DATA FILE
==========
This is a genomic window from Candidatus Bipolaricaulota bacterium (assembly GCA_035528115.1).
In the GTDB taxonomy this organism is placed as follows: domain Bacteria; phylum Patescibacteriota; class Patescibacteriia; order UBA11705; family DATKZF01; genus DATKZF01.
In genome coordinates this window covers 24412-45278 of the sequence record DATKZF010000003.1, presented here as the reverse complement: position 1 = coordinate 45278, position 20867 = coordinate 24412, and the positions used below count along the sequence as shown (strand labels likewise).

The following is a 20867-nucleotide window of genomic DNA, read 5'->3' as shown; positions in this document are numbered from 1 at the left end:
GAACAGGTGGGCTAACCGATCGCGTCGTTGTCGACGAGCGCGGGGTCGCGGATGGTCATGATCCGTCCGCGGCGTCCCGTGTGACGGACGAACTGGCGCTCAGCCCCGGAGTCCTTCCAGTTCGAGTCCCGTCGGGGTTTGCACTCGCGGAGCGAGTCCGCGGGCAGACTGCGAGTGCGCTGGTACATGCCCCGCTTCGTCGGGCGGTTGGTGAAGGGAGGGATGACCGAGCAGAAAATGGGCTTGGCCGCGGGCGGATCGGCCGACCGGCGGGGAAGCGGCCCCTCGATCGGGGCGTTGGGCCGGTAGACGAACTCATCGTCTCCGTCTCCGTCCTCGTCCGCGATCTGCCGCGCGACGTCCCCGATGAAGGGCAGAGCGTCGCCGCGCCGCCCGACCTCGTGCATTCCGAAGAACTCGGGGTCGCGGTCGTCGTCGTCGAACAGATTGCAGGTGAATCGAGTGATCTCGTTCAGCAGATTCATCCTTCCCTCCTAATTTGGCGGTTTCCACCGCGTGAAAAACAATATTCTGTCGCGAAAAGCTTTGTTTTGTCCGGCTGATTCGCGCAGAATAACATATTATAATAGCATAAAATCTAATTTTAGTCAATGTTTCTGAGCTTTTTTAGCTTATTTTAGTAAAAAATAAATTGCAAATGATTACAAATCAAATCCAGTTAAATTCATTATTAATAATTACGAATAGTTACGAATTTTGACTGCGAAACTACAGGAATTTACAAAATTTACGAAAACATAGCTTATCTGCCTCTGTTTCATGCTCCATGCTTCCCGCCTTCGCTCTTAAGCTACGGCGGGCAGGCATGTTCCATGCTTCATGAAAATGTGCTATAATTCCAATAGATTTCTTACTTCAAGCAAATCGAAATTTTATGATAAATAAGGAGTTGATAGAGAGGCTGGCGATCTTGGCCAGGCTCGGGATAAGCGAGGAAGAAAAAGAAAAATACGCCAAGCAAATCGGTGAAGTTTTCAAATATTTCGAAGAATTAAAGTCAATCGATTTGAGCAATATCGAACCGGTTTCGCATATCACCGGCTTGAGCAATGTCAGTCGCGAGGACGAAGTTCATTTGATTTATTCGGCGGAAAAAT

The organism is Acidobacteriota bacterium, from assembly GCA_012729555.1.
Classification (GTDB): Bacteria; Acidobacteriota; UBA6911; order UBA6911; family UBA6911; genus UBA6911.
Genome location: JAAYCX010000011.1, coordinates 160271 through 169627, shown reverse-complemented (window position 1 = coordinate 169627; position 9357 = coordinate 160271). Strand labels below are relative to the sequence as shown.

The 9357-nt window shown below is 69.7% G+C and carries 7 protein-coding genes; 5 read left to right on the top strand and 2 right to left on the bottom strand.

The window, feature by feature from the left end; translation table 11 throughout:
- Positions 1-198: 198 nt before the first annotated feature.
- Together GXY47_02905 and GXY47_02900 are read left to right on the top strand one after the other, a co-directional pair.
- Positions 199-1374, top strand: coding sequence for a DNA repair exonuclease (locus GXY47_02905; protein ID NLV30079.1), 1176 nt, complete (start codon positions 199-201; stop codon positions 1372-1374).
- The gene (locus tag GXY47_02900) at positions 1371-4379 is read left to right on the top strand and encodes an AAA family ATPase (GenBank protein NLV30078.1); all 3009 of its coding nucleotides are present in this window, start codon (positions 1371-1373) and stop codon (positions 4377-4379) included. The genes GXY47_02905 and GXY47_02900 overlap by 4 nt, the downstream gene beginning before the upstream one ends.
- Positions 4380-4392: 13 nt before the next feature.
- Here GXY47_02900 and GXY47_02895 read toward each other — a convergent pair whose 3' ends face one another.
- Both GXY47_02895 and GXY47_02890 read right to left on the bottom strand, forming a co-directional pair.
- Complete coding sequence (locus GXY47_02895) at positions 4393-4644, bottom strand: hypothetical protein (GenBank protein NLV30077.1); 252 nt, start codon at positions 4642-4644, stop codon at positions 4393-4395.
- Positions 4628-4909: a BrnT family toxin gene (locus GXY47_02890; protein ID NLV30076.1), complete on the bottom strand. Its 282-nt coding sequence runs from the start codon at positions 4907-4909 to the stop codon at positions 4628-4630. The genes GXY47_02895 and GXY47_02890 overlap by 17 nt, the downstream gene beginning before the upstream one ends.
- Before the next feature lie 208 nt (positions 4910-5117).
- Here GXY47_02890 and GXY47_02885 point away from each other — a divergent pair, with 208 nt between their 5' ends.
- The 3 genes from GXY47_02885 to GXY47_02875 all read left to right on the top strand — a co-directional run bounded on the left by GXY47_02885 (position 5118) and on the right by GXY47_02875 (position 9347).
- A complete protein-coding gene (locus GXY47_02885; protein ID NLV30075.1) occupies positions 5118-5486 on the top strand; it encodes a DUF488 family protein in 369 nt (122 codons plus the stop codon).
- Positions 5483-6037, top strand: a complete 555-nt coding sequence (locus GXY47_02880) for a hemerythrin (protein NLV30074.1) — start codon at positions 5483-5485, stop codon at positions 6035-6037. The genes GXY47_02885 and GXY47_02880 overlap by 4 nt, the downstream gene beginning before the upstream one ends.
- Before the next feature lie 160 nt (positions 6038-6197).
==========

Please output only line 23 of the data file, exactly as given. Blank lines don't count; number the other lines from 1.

- A complete protein-coding gene (locus GXY47_02885; protein ID NLV30075.1) occupies positions 5118-5486 on the top strand; it encodes a DUF488 family protein in 369 nt (122 codons plus the stop codon).